• Thank you for this useful article. I was turned on to your RSS feed by a friend of mine recently, and I really appreciate the pertinent legal issues you tackle with your posts. Keep up the good work, and thanks again.

  • Dan,
    Thanks for the wonderful and timely advice. I have 3 interviews with company setup firms here in Beijing. I’m looking to create some educational videos that explain exactly what you talk about in this article. I had contacted you about making these products and you are too busy. 🙂
    Thanks again for the great reminder, and I especially like the advice about either going 100% illegal instead of “Rep office then WFOE in 1 year”.
    Steve

  • Chris

    While a Rep Office has low start up costs (ie. no registered capital requirement), the tax rates are significantly higher than for a WOFE. In addition, the Tax Office and Bureaus of Industry and Commerce scrutinise Rep Offices FAR more closely than they do WOFEs. Our Rep Offices get Tax Office audits or further requests for information far more often than do our WOFEs.
    A Rep Office is useful where overseas HQ never has an intention to set up a manufacturing, sales, or income earning operation in China. 10 years ago this was a credible business model. Simple liaison between overseas HQ and domestic companies where contracts were directly between HQ and the domestic partner were far more common then.
    These days most foreign businesses will want to operate and generate income within China. Local partners will want locally enforcable Contracts and Chinese tax deductible receipts, all of which a Rep Office cannot provide. A Rep Office is completely inappropriate for this form of business relationship.
    Dan’s points are valid. Too many foreign HQs mistake capital requirements as a cost, rather than a fund the Chinese Govt wants to see in place to ensure the viability of the business. Capital funds are fully available to the business to use in operations. In the start up phase, losses on the capital can be written off against future profits. These is no issue here.
    Even where the sole client is Overseas HQ, (for example, an outsourcing operation working for HQ, software development for overseas HQ use etc) then a WOFE funded via a Services Agreement between the WOFE and HQ and governed by transfer pricing tax rules, is a much better model than a Rep Office.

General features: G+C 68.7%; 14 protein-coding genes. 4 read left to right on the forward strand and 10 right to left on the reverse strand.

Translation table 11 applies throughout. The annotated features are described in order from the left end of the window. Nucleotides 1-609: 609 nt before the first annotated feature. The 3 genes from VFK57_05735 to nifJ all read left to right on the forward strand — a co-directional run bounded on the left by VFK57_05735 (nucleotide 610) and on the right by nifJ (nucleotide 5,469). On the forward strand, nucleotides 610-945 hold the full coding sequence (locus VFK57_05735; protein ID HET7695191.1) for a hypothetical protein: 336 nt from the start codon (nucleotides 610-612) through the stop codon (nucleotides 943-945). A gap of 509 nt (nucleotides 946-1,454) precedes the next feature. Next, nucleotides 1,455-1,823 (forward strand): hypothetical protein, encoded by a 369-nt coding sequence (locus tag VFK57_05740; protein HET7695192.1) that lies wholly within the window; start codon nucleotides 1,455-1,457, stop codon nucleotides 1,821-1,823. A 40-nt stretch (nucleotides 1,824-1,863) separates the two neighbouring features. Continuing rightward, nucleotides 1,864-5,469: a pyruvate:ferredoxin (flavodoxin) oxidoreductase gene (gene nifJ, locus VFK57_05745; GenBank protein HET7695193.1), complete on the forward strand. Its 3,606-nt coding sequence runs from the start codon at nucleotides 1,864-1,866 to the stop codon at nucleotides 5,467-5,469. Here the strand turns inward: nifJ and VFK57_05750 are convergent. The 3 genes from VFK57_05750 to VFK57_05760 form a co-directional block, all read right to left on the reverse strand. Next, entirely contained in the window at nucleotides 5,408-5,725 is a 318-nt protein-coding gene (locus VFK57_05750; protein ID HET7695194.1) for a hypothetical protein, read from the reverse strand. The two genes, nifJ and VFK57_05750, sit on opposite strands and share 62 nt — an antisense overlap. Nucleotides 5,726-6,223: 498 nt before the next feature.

The days of the Rep Office are over…

  • You seem to get stuck with many people looking for a shortcut. I feel kind of bad for you!

  • We have a RO in Suzhou and use it as an RO and nothing else. If we decide to branch out we intend creating a WOFE. I want to highlight that our whole experience of setting up in China was one of a straight forward, clear and unambigous process. Our accountant and lawyer work closely with us and our accountant is almost daily in contact with us to help us manage the financial side of the business according to the Chinese rules. I am surprised that people looking to enter the Chinese economy still think that they can “fly under the radar”, move in illegally or “half assed” as you aptly describe it, make bucks (illegally) and ride off in the sunset. Come on people you are entering the 2nd largest economy in the world. You’re a foreigner in a foreign economy. Play by the rules, apply basic, tried and tested legal and business techniques/principles and the dragon will smile on you, you’ll make your fortune or provide the cost benefit to your home company.
    Some of the rules are a bit of a pain in the arse but if you look at the flipside of the coin, China is not only protecting their own economy from foreign investors stripping their resources and providing value BUT they are also protecting foreign investors coming to China by forcing them to provide a proper thought out business plan before entering and committing capital before they come to China. Countries looking to attract foreign investors should maybe copy China in that regard and raise the requirements before entering.

  • Joel P.

    I did the half-way thing and the government caught us, issued a steep fine, which we paid, then issued another steep fine and told us that if we didn’t pay that too, they would shut us down and export us. The whole thing ended up costing us about $100,000 in fines and legal fees, not even counting the costs of setting things right. I learned my lesson.

  • Bayonet

    Interesting article, wonder how the international law firms can justify their rep offices doing business in China? Oh, they are just suggesting the Chinese legal environment to their clients…that sorta thing is still in the grid.

  • Johann K. Jaeger

    As a lawyer consulting on China access myself, I find the discussion regarding the merits of WFOEs versus JVs to be ever evolving. I agree with the vast majority of Dan’s posts with respect to the superiority of WFOE in many cases. From time to time however, I come across a review by a more than reputable source that contributes to the nuance of the debate.
    For anyone who hasn’t seen this, McKinsey has published a new(-ish) report on the resurgence of the China JV in their quarterly:
    https://www.mckinseyquarterly.com/Corporate_Finance/M_A/Past_lessons_for_Chinas_new_joint_ventures_2717?gp=1
    Upon perusal, I don’t know if there is anything groundbreaking in light of the fairly exhaustive discussion on China Law Blog but I would be interested in hearing what others think.
    Thank you for the excellent blogging and superior insight as always.

  • Prada Man

    I agree. I’ve seen the same thing. Companies want to act like they want to do the right thing, but they really don’t. They just want to look like they are, but in these days if you are a foreigner you had better do it 100% right because if you don’t there will be someone out there who will completely fuck you for not having played by the book and you will be gone. I’ve been here long enough to know that.